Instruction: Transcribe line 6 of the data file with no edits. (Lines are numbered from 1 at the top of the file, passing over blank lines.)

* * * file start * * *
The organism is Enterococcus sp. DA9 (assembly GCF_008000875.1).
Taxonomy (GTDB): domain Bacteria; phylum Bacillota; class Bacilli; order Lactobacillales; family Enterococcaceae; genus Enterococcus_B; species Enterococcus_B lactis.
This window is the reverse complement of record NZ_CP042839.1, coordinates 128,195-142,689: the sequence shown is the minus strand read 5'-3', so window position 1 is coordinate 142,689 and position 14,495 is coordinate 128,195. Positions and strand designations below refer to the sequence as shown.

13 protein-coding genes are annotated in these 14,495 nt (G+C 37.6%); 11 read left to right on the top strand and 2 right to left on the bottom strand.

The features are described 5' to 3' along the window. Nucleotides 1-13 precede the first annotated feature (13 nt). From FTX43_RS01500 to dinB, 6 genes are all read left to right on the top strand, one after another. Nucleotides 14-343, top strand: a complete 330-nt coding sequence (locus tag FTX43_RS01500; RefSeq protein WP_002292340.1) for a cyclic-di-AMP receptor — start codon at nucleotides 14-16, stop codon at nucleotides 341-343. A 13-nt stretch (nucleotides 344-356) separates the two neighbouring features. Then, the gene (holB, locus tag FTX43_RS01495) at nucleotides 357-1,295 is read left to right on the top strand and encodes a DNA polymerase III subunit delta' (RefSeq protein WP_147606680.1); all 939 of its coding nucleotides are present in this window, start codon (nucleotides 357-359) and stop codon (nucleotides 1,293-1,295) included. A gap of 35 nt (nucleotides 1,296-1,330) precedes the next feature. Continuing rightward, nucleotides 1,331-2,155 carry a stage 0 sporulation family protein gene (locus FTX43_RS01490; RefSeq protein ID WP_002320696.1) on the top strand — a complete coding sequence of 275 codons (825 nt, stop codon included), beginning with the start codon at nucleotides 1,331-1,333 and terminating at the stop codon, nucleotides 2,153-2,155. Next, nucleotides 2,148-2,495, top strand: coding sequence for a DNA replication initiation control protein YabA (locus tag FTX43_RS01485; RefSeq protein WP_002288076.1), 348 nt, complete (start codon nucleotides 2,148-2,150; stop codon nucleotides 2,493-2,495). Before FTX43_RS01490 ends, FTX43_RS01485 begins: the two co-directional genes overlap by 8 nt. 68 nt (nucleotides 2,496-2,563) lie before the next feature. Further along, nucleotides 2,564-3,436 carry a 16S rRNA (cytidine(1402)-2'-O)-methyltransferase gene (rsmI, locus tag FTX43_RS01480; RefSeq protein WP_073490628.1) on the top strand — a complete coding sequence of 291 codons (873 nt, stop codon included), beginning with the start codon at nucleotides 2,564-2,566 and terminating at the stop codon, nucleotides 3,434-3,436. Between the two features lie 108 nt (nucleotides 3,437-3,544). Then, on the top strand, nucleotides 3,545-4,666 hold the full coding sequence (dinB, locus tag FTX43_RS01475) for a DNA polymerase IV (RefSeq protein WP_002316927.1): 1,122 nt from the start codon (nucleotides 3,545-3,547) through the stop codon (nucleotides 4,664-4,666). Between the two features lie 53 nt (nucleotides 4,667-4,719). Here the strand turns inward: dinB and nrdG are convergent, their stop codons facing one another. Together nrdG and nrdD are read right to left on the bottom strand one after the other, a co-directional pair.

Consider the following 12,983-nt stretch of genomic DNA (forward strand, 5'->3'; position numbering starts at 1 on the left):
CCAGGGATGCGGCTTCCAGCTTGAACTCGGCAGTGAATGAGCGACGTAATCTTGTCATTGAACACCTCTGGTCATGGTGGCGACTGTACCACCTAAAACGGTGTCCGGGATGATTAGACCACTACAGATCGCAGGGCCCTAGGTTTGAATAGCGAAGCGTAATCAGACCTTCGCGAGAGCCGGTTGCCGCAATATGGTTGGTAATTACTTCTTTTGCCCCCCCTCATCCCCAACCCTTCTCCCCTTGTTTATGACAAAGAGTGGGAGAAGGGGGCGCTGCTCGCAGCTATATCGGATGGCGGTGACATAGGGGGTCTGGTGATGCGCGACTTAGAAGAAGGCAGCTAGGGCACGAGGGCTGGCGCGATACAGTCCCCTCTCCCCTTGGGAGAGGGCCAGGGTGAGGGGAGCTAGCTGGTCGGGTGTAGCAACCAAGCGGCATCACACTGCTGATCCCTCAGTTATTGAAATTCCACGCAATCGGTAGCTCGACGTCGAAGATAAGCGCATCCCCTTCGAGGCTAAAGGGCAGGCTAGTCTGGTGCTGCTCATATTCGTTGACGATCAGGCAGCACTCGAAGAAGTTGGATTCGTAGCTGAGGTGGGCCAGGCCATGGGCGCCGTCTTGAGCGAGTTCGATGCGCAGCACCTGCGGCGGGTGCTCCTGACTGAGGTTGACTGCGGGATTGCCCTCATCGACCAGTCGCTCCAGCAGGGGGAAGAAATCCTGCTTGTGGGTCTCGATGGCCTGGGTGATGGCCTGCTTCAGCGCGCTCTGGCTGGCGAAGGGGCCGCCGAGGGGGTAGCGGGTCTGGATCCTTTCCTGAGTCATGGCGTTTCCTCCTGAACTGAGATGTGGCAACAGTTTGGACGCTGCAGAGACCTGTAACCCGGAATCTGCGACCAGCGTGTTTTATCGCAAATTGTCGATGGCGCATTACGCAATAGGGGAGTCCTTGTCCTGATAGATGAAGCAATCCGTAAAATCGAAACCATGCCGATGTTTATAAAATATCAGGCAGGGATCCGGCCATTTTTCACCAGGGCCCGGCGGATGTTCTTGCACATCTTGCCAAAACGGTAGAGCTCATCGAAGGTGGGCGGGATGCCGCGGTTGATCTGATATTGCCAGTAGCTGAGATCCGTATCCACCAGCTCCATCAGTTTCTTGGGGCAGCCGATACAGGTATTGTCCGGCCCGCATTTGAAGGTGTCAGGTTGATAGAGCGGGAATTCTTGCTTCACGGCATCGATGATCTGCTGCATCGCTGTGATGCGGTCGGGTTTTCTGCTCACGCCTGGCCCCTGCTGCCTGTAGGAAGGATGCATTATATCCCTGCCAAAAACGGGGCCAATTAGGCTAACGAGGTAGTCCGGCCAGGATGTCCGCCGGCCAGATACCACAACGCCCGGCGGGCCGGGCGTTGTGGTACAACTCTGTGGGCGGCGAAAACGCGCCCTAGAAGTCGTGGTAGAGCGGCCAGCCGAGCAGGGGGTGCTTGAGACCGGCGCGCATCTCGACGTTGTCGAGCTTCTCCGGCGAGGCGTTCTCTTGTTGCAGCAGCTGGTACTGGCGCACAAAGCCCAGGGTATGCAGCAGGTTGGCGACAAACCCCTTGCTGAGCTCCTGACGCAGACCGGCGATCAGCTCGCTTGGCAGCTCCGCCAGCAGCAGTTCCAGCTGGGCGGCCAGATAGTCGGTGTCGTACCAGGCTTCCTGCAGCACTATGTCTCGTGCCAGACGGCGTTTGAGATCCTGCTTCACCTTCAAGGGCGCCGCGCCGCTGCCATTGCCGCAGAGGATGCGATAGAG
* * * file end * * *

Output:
Consider the following 12,983-nt stretch of genomic DNA (forward strand, 5'->3'; position numbering starts at 1 on the left):